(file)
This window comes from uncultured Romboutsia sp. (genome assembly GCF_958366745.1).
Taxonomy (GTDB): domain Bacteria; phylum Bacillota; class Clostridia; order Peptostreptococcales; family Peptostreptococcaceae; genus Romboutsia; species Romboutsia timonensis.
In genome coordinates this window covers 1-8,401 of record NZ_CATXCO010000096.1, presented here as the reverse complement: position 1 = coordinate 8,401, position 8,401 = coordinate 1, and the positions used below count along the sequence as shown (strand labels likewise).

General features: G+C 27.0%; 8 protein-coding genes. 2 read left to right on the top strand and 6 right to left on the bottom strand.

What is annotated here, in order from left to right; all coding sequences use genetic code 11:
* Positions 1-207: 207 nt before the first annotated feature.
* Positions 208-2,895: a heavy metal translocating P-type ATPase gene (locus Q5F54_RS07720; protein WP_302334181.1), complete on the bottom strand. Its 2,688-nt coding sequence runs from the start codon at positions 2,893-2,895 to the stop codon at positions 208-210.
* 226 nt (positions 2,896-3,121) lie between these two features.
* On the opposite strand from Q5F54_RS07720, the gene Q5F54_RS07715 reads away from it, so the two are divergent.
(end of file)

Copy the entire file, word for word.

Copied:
This window comes from uncultured Romboutsia sp. (genome assembly GCF_958366745.1).
Taxonomy (GTDB): domain Bacteria; phylum Bacillota; class Clostridia; order Peptostreptococcales; family Peptostreptococcaceae; genus Romboutsia; species Romboutsia timonensis.
In genome coordinates this window covers 1-8,401 of record NZ_CATXCO010000096.1, presented here as the reverse complement: position 1 = coordinate 8,401, position 8,401 = coordinate 1, and the positions used below count along the sequence as shown (strand labels likewise).

General features: G+C 27.0%; 8 protein-coding genes. 2 read left to right on the top strand and 6 right to left on the bottom strand.

What is annotated here, in order from left to right; all coding sequences use genetic code 11:
* Positions 1-207: 207 nt before the first annotated feature.
* Positions 208-2,895: a heavy metal translocating P-type ATPase gene (locus Q5F54_RS07720; protein WP_302334181.1), complete on the bottom strand. Its 2,688-nt coding sequence runs from the start codon at positions 2,893-2,895 to the stop codon at positions 208-210.
* 226 nt (positions 2,896-3,121) lie between these two features.
* On the opposite strand from Q5F54_RS07720, the gene Q5F54_RS07715 reads away from it, so the two are divergent.